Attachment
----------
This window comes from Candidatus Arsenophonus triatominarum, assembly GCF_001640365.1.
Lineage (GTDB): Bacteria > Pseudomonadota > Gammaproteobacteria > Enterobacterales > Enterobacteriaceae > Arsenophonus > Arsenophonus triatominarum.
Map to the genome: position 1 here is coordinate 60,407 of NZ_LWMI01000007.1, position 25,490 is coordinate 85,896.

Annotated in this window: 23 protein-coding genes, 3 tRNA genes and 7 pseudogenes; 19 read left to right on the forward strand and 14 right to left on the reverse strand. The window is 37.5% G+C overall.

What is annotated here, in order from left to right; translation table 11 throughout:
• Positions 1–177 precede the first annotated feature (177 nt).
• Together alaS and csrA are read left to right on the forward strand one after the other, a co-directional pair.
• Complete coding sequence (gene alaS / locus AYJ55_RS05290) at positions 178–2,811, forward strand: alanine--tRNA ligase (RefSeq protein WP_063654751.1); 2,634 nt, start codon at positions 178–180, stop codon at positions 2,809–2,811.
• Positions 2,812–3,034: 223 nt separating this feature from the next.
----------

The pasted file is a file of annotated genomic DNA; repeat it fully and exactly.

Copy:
This window comes from Candidatus Arsenophonus triatominarum, assembly GCF_001640365.1.
Lineage (GTDB): Bacteria > Pseudomonadota > Gammaproteobacteria > Enterobacterales > Enterobacteriaceae > Arsenophonus > Arsenophonus triatominarum.
Map to the genome: position 1 here is coordinate 60,407 of NZ_LWMI01000007.1, position 25,490 is coordinate 85,896.

Annotated in this window: 23 protein-coding genes, 3 tRNA genes and 7 pseudogenes; 19 read left to right on the forward strand and 14 right to left on the reverse strand. The window is 37.5% G+C overall.

What is annotated here, in order from left to right; translation table 11 throughout:
• Positions 1–177 precede the first annotated feature (177 nt).
• Together alaS and csrA are read left to right on the forward strand one after the other, a co-directional pair.
• Complete coding sequence (gene alaS / locus AYJ55_RS05290) at positions 178–2,811, forward strand: alanine--tRNA ligase (RefSeq protein WP_063654751.1); 2,634 nt, start codon at positions 178–180, stop codon at positions 2,809–2,811.
• Positions 2,812–3,034: 223 nt separating this feature from the next.